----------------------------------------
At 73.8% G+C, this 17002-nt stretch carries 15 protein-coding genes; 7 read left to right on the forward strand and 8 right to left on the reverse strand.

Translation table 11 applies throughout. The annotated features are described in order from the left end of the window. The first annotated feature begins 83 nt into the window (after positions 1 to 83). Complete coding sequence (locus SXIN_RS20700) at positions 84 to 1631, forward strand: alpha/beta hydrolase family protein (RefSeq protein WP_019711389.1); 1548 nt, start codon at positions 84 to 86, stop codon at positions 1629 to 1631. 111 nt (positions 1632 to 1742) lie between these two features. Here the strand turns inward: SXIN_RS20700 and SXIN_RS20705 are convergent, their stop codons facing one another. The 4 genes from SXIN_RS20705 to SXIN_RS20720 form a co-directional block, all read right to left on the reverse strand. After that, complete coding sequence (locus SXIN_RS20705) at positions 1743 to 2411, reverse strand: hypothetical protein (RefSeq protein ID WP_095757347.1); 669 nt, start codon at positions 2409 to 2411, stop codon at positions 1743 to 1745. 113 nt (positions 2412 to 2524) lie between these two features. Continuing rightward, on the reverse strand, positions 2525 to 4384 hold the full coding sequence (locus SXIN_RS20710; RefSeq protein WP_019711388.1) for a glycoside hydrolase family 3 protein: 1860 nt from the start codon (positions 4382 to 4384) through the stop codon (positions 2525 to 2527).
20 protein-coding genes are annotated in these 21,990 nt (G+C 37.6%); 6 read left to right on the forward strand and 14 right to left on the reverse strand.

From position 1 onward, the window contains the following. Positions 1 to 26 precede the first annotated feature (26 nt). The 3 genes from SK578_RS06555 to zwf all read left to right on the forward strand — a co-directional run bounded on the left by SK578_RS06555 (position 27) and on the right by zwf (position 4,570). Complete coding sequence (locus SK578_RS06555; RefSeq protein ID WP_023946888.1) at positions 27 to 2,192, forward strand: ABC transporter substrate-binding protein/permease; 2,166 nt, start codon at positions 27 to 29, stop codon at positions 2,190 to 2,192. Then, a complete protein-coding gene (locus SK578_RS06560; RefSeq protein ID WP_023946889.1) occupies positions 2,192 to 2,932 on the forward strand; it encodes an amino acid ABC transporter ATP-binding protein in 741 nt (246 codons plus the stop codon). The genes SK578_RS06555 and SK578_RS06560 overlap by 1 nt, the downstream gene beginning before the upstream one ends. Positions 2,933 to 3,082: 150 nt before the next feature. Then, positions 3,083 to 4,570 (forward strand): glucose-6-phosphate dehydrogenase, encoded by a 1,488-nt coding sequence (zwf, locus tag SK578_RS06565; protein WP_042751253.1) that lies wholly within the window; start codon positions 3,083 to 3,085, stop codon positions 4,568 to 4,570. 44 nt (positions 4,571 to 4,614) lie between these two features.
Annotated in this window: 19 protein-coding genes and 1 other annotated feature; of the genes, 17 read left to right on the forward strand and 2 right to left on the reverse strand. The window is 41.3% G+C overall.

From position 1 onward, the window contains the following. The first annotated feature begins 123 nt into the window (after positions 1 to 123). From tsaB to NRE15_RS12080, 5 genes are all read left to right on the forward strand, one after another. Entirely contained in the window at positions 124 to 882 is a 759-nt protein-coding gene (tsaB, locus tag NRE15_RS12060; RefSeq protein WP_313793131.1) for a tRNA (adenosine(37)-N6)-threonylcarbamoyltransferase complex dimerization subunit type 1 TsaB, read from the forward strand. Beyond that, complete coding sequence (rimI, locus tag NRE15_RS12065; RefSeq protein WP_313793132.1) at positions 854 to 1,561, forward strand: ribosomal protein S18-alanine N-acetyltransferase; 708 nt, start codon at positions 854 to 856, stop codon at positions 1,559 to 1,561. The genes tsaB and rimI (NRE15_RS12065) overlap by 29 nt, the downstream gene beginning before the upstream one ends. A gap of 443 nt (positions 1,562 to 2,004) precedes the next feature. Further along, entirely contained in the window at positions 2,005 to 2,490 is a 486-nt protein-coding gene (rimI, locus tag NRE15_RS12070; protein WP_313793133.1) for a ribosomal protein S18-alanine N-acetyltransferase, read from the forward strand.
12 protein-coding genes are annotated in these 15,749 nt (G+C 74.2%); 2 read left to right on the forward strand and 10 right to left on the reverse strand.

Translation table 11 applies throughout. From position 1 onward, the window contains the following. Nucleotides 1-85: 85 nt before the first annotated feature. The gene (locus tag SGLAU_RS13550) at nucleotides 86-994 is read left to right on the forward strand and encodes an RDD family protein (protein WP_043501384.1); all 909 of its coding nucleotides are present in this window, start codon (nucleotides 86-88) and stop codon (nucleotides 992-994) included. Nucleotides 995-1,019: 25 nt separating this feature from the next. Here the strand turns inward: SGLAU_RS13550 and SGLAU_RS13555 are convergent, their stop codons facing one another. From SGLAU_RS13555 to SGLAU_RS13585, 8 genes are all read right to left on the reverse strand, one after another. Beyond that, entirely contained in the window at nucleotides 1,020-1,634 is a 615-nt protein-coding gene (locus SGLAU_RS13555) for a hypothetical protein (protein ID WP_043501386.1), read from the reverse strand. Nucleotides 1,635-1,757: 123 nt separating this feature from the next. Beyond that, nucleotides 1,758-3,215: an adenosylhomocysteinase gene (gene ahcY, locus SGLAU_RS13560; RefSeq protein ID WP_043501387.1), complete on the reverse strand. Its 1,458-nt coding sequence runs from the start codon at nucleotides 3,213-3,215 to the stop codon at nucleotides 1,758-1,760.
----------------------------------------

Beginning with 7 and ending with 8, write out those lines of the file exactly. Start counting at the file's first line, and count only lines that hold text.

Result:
12 protein-coding genes are annotated in these 15,749 nt (G+C 74.2%); 2 read left to right on the forward strand and 10 right to left on the reverse strand.

Translation table 11 applies throughout. From position 1 onward, the window contains the following. Nucleotides 1-85: 85 nt before the first annotated feature. The gene (locus tag SGLAU_RS13550) at nucleotides 86-994 is read left to right on the forward strand and encodes an RDD family protein (protein WP_043501384.1); all 909 of its coding nucleotides are present in this window, start codon (nucleotides 86-88) and stop codon (nucleotides 992-994) included. Nucleotides 995-1,019: 25 nt separating this feature from the next. Here the strand turns inward: SGLAU_RS13550 and SGLAU_RS13555 are convergent, their stop codons facing one another. From SGLAU_RS13555 to SGLAU_RS13585, 8 genes are all read right to left on the reverse strand, one after another. Beyond that, entirely contained in the window at nucleotides 1,020-1,634 is a 615-nt protein-coding gene (locus SGLAU_RS13555) for a hypothetical protein (protein ID WP_043501386.1), read from the reverse strand. Nucleotides 1,635-1,757: 123 nt separating this feature from the next. Beyond that, nucleotides 1,758-3,215: an adenosylhomocysteinase gene (gene ahcY, locus SGLAU_RS13560; RefSeq protein ID WP_043501387.1), complete on the reverse strand. Its 1,458-nt coding sequence runs from the start codon at nucleotides 3,213-3,215 to the stop codon at nucleotides 1,758-1,760.